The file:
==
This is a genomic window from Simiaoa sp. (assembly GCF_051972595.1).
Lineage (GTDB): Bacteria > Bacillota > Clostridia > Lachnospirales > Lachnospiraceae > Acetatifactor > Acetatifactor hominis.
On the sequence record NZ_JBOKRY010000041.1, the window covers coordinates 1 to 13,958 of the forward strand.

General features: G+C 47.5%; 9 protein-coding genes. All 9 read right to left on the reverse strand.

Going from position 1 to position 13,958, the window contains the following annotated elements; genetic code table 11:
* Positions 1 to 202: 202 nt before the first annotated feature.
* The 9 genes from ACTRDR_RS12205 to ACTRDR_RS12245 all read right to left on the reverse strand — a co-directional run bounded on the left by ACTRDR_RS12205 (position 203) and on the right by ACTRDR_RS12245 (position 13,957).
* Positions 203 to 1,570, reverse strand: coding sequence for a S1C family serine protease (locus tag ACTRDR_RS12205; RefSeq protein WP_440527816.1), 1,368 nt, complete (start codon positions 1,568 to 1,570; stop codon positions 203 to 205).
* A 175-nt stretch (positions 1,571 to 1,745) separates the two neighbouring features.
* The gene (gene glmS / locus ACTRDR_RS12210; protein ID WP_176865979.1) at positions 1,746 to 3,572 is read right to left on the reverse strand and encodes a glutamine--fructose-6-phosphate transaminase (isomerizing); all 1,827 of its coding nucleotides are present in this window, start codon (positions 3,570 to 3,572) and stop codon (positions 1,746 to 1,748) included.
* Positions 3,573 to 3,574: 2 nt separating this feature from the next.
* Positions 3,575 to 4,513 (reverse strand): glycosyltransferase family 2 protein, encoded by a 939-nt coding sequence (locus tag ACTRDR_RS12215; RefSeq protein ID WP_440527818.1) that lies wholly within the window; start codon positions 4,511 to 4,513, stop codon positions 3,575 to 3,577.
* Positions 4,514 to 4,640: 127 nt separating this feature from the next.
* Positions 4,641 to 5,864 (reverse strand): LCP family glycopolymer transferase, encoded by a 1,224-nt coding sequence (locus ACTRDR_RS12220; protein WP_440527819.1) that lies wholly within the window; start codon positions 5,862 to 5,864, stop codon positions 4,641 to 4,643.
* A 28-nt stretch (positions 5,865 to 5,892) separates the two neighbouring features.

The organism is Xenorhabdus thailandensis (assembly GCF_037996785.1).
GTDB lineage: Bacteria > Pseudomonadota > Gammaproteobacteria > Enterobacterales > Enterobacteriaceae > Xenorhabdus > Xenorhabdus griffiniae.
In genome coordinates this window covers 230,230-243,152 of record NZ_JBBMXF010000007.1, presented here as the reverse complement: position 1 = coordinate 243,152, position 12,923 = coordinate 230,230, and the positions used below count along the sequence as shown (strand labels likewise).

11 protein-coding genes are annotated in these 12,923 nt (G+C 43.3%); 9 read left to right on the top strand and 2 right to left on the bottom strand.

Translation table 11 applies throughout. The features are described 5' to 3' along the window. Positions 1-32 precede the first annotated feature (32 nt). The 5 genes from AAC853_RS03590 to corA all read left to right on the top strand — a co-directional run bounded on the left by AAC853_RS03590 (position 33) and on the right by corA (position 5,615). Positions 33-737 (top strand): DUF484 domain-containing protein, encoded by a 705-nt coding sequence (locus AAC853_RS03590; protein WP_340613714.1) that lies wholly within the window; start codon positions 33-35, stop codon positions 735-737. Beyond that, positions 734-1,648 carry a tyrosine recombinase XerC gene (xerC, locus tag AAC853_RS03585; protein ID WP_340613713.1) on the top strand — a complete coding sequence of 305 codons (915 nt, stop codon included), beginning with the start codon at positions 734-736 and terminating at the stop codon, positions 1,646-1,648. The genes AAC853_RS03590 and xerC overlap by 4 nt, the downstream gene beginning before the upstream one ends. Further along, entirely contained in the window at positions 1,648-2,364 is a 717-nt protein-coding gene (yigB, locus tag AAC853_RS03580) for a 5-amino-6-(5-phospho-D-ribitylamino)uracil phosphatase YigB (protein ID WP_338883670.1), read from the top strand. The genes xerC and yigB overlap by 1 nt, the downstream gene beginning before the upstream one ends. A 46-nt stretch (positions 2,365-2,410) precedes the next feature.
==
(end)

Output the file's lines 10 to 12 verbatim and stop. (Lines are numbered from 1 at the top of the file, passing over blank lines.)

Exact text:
* The gene (gene glmS / locus ACTRDR_RS12210; protein ID WP_176865979.1) at positions 1,746 to 3,572 is read right to left on the reverse strand and encodes a glutamine--fructose-6-phosphate transaminase (isomerizing); all 1,827 of its coding nucleotides are present in this window, start codon (positions 3,570 to 3,572) and stop codon (positions 1,746 to 1,748) included.
* Positions 3,573 to 3,574: 2 nt separating this feature from the next.
* Positions 3,575 to 4,513 (reverse strand): glycosyltransferase family 2 protein, encoded by a 939-nt coding sequence (locus tag ACTRDR_RS12215; RefSeq protein ID WP_440527818.1) that lies wholly within the window; start codon positions 4,511 to 4,513, stop codon positions 3,575 to 3,577.